But agriculture, and international trade, can be tremendously volatile. Over the years, CEPIBO has had its share of difficulties in a brutal and unforgiving banana market, where small farmers are competing with lower-priced plantation-grown bananas from other countries and facing the unique challenge of implementing standardized agricultural practices across hundreds of smallholder farms. In 2017, Julio was invited to work with CEPIBO again at a critical moment for the association: “CEPIBO was facing a strong economic crisis, and that is why they requested my support to analyze the situation and improve management practices.” A year later, Julio signed on as a full-time employee of CEPIBO.
Julio’s prior experience with private sector greatly informs his perspective as a committed staff member at CEPIBO. “When you start to look at the gap between the private sector and the associative (cooperative) sector, you see two realities that are very distinct. The less privileged sector has less access to resources and education, and that is due to poverty.”
For Julio, an ideal banana industry – a goal for all of us in the supply chain to work towards – would be one “that doesn’t work against the planet, an ecologically sound industry that allows producers and community members the tools and the knowledge necessary to become business people who own their own land; that makes it possible for their children to access higher education of good quality.”
Equal Exchange Sourcing Manager Ravdeep with CEPIBO staff in 2017. Left to right: Walter Garrido, Certifications Manager; Leticia Gutierrez, Logistics Coordinator; Ravdeep Jaidka; Jorge Socola, Former President; Julio, Administrative Manager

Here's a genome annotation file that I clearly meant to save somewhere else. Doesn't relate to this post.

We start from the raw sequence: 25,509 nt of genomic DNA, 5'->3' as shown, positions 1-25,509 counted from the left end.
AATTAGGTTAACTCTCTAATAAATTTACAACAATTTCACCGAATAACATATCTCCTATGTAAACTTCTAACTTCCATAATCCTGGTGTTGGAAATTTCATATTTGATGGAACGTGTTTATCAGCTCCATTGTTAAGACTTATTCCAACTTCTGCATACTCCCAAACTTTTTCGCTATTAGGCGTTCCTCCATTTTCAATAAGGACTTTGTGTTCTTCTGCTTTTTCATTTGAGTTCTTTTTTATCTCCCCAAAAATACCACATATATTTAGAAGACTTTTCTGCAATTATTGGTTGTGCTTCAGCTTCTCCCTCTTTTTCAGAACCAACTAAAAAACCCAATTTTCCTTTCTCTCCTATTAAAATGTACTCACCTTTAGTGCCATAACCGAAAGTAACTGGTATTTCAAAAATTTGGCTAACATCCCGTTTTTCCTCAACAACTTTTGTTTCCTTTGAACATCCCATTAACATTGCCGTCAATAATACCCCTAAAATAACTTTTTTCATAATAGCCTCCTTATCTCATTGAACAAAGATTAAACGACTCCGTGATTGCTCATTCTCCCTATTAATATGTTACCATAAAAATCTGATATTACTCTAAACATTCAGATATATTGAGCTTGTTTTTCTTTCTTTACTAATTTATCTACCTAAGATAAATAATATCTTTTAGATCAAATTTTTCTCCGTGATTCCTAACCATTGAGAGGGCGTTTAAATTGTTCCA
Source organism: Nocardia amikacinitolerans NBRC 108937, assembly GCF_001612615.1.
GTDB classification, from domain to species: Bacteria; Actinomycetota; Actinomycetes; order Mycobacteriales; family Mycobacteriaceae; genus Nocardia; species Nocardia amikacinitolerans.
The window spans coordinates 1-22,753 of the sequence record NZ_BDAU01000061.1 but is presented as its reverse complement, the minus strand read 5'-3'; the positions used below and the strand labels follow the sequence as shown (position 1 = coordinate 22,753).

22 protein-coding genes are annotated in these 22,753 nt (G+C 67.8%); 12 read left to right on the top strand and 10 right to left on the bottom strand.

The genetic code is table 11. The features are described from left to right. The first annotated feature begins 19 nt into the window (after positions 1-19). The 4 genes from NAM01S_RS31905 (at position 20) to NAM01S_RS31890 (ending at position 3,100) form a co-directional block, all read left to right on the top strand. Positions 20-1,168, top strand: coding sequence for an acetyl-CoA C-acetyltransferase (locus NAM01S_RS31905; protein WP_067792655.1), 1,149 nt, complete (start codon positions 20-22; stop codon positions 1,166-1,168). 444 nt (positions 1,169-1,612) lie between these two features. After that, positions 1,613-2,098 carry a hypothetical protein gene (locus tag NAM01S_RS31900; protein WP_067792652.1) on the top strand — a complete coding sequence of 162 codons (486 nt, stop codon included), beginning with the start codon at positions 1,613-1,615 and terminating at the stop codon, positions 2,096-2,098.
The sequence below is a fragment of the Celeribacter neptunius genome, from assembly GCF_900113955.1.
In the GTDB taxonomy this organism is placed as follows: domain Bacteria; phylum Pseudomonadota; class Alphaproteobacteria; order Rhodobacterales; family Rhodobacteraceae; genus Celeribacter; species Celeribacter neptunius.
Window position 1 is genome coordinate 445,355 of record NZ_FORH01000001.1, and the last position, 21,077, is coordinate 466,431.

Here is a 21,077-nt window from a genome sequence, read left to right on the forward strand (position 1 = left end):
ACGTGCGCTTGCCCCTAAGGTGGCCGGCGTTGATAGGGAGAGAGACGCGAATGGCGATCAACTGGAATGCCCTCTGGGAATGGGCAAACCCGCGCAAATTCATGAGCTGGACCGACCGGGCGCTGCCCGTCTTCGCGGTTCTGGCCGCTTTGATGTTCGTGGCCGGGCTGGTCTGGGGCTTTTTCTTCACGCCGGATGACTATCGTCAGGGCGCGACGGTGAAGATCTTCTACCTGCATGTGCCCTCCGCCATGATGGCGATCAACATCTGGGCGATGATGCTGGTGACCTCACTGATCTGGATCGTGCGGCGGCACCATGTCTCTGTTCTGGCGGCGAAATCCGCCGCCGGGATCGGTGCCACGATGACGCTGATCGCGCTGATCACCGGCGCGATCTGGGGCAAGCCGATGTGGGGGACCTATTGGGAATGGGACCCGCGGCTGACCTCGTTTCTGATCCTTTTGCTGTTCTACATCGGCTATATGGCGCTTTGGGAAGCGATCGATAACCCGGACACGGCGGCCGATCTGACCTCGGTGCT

It may sound like a grandiose vision, but through business development and marketing of organic, fair trade fruit, CEPIBO is moving in a positive direction. The association has around 365 farmer-members and employs 14 administrative staff members, as well as around 100 staff who work in the field, harvesting and packing bananas. Julio plans to continue working in this fast-paced and challenging environment: “I am here, honestly, because this is a commitment I have made. It’s not just about a good salary. This is about overcoming, that is the inspiration – you realize that there are some things that are worth saving.”
CEPIBO is looking toward a long future of building opportunities for its small-farmer members, and Equal Exchange and its partners across the supply chain are part of that. Through collective work, “we are yielding results, and that motivates you to keep going forward. CEPIBO is more stable now, and we are thinking about making plans that we would never have imagined possible before.”
Want to learn more about the unconventional EE banana supply chain? Check out our latest video here.